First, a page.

One of our greatest challenges in sales is trying to sell a large-ticket item to a budget-conscious buyer or one who had no idea of the price they would have to pay.
How can you move that customer from “sticker shock” into acceptance and finally on to making a purchase? Be prepared. This almost always takes more than one visit. Don’t be discouraged. If the need is there, someone will eventually make the sale. Be patient and educate this buyer on the general prices of competitors. Make them feel at ease that your prices are competitive and explain the benefits of ownership.
Let me relate a personal experience because I think it will help you. Many times in my life, I have had to get used to the cost of something new. I buy a new pick-up truck about every eight years or so. The joke is you never want to buy a used truck or car from me or my wife, because they are really worn out when we get rid of them. When you wait that long to buy, the price changes considerably. I experienced big time sticker shock myself recently.
I wanted to work with the dealer closest to me to purchase a new pick-up. After assessing some of my needs, he found a truck that more than met my needs. In fact, it was more equipment than I wanted, so the sticker shock was even more pronounced. Because the price was higher than I wanted to spend, I thought there might be cheaper way to get the truck I needed. That’s when the salesman made a key mistake. He did not pursue other options and took the attitude of “take it or leave it.” In great frustration, as this was a lot of money to me, I turned to the next closest dealer.
This next dealer’s attitude was totally different. He wanted desperately to sell me a truck and bent over backwards to do so. After going much more in-depth into my true needs, he decided I could take the next step down in cab style and still get the options I wanted. And I had one deal breaker: It had to be red. If you haven’t noticed, that is no longer a very popular color, so I guess I showed my age. Well, he did find one and saved me several thousand dollars. I still made a large-ticket purchase, after my true needs were determined. He made the sale — and made money. I got comfortable writing a big check, and felt good about the experience.
So what can we learn?
• Take the time to learn your customers’ true needs.
• Be very understanding of your customers’ concerns over price.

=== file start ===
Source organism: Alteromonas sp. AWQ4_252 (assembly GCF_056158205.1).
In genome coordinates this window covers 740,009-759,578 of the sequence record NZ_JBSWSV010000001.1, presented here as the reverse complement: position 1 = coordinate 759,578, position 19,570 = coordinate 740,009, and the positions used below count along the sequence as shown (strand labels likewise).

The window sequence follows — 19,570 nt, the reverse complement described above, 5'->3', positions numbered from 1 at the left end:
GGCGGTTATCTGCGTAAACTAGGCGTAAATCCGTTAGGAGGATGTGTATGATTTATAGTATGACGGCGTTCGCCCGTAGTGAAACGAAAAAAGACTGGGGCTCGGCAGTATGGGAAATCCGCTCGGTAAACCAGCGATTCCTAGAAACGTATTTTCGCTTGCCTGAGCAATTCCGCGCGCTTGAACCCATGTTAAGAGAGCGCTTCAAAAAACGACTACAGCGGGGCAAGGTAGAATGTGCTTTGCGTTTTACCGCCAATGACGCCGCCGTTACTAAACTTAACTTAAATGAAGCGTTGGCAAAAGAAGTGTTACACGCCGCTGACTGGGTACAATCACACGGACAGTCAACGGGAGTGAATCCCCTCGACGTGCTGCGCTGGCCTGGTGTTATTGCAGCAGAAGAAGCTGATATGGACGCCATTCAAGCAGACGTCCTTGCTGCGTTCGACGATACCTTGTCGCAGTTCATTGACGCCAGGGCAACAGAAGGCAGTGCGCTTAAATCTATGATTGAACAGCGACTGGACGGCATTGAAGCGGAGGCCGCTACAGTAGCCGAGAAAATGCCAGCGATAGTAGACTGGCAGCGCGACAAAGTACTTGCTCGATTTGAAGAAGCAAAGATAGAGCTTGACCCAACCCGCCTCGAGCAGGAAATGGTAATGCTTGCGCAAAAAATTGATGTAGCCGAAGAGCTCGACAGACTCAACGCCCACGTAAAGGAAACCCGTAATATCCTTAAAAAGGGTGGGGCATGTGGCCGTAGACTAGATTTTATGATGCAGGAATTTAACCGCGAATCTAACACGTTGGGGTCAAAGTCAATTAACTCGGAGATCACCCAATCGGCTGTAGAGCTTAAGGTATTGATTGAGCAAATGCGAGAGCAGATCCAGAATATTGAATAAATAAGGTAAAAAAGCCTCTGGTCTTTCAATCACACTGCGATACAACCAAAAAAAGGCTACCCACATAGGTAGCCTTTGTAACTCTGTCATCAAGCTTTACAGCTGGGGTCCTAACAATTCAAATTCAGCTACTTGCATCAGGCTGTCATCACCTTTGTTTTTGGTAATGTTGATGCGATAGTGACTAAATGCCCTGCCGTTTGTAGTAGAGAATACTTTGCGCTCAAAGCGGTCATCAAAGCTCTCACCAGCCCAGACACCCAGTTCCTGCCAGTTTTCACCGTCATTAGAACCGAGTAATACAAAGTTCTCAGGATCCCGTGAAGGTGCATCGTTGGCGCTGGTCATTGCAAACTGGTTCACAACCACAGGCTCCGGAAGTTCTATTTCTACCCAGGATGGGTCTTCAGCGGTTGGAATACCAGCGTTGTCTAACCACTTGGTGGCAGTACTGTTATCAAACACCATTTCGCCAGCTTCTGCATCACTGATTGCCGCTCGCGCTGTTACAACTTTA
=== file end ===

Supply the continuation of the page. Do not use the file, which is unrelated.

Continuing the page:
• Find the product that matches their needs.
• Don’t forget: It’s always about relationships, as I have mentioned in earlier columns. Be the friend everyone wants to buy from.
The rural lifestyle buyer may be one of the toughest groups of buyers to sell. Unlike big ag customers, they aren’t as experienced and are new to the marketplace. They are generally well educated, but are still learning a lot about the rural lifestyle, so we will always be educating them. However, that is both challenging and fun.
When selling to large farmers, sometimes they know the products as well as we do. Price and service become the only factors and relationship selling becomes even tougher. So, enjoy the challenges of rural-lifestyle selling as it can be very rewarding. You meet new people. Your customer list can be much larger and you can feel a sense of accomplishment.
As I travel the country now telling the stories of America’s heartland on my TV show on RFD-TV called “Small Town Big Deal,” I so enjoy stopping into local dealerships and meeting folks like you and hearing your success stories and your challenges. I am one of the biggest fans of rural America and always will be. The folks coming into your dealerships that are new to the life we all love may be apprehensive at first. However, they are at your dealership because they want to be part of a lifestyle that most of us take for granted.
Take time to share your love of that lifestyle with them. Your enthusiasm will be contagious. Hope to see you soon at your dealership on one of my trips to a small town near you or maybe even yours.
Rodney Miller is the host of RFD-TV’s “Small Town Big Deal,” which celebrates the great stories from America’s Heartland. He has been involved in agriculture his entire life, from working on the family farm and equipment dealership in Benton, Ill., to being CEO of McCormick International USA and Montana Tractors. He was also a territory manager for both Long and Mahindra USA tractor companies, managing dealerships in several states. He remains an avid collector of antique tractors and equipment.